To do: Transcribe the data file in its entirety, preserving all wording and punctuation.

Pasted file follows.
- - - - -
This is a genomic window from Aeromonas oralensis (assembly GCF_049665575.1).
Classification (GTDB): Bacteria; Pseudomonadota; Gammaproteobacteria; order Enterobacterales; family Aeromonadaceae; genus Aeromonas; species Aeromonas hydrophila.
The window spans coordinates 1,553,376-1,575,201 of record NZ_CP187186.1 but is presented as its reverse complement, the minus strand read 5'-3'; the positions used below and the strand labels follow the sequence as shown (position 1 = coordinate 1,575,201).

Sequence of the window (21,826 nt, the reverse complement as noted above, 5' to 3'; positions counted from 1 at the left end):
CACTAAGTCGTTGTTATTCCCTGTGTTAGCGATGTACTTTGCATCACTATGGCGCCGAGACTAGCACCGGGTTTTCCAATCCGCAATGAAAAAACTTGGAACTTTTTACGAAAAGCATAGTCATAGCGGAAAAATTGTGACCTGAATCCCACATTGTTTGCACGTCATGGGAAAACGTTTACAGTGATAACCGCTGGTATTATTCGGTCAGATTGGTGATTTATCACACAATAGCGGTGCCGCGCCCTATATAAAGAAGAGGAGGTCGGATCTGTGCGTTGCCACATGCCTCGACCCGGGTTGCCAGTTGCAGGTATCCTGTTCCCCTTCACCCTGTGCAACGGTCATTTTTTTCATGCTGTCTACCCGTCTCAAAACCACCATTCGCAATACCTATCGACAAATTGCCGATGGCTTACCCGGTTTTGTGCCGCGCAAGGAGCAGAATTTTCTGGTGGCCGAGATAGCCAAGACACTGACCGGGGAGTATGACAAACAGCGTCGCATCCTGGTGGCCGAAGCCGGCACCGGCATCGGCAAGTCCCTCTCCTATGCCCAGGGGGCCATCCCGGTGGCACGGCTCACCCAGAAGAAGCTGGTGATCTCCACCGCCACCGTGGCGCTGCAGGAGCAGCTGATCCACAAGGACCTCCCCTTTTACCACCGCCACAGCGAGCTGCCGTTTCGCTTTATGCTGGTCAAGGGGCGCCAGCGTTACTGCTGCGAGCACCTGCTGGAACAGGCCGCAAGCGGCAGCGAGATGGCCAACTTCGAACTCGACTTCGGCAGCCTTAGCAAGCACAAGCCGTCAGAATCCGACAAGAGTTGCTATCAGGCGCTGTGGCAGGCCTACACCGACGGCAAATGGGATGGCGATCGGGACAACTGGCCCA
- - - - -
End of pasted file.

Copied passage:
This is a genomic window from Aeromonas oralensis (assembly GCF_049665575.1).
Classification (GTDB): Bacteria; Pseudomonadota; Gammaproteobacteria; order Enterobacterales; family Aeromonadaceae; genus Aeromonas; species Aeromonas hydrophila.
The window spans coordinates 1,553,376-1,575,201 of record NZ_CP187186.1 but is presented as its reverse complement, the minus strand read 5'-3'; the positions used below and the strand labels follow the sequence as shown (position 1 = coordinate 1,575,201).

Sequence of the window (21,826 nt, the reverse complement as noted above, 5' to 3'; positions counted from 1 at the left end):
CACTAAGTCGTTGTTATTCCCTGTGTTAGCGATGTACTTTGCATCACTATGGCGCCGAGACTAGCACCGGGTTTTCCAATCCGCAATGAAAAAACTTGGAACTTTTTACGAAAAGCATAGTCATAGCGGAAAAATTGTGACCTGAATCCCACATTGTTTGCACGTCATGGGAAAACGTTTACAGTGATAACCGCTGGTATTATTCGGTCAGATTGGTGATTTATCACACAATAGCGGTGCCGCGCCCTATATAAAGAAGAGGAGGTCGGATCTGTGCGTTGCCACATGCCTCGACCCGGGTTGCCAGTTGCAGGTATCCTGTTCCCCTTCACCCTGTGCAACGGTCATTTTTTTCATGCTGTCTACCCGTCTCAAAACCACCATTCGCAATACCTATCGACAAATTGCCGATGGCTTACCCGGTTTTGTGCCGCGCAAGGAGCAGAATTTTCTGGTGGCCGAGATAGCCAAGACACTGACCGGGGAGTATGACAAACAGCGTCGCATCCTGGTGGCCGAAGCCGGCACCGGCATCGGCAAGTCCCTCTCCTATGCCCAGGGGGCCATCCCGGTGGCACGGCTCACCCAGAAGAAGCTGGTGATCTCCACCGCCACCGTGGCGCTGCAGGAGCAGCTGATCCACAAGGACCTCCCCTTTTACCACCGCCACAGCGAGCTGCCGTTTCGCTTTATGCTGGTCAAGGGGCGCCAGCGTTACTGCTGCGAGCACCTGCTGGAACAGGCCGCAAGCGGCAGCGAGATGGCCAACTTCGAACTCGACTTCGGCAGCCTTAGCAAGCACAAGCCGTCAGAATCCGACAAGAGTTGCTATCAGGCGCTGTGGCAGGCCTACACCGACGGCAAATGGGATGGCGATCGGGACAACTGGCCCA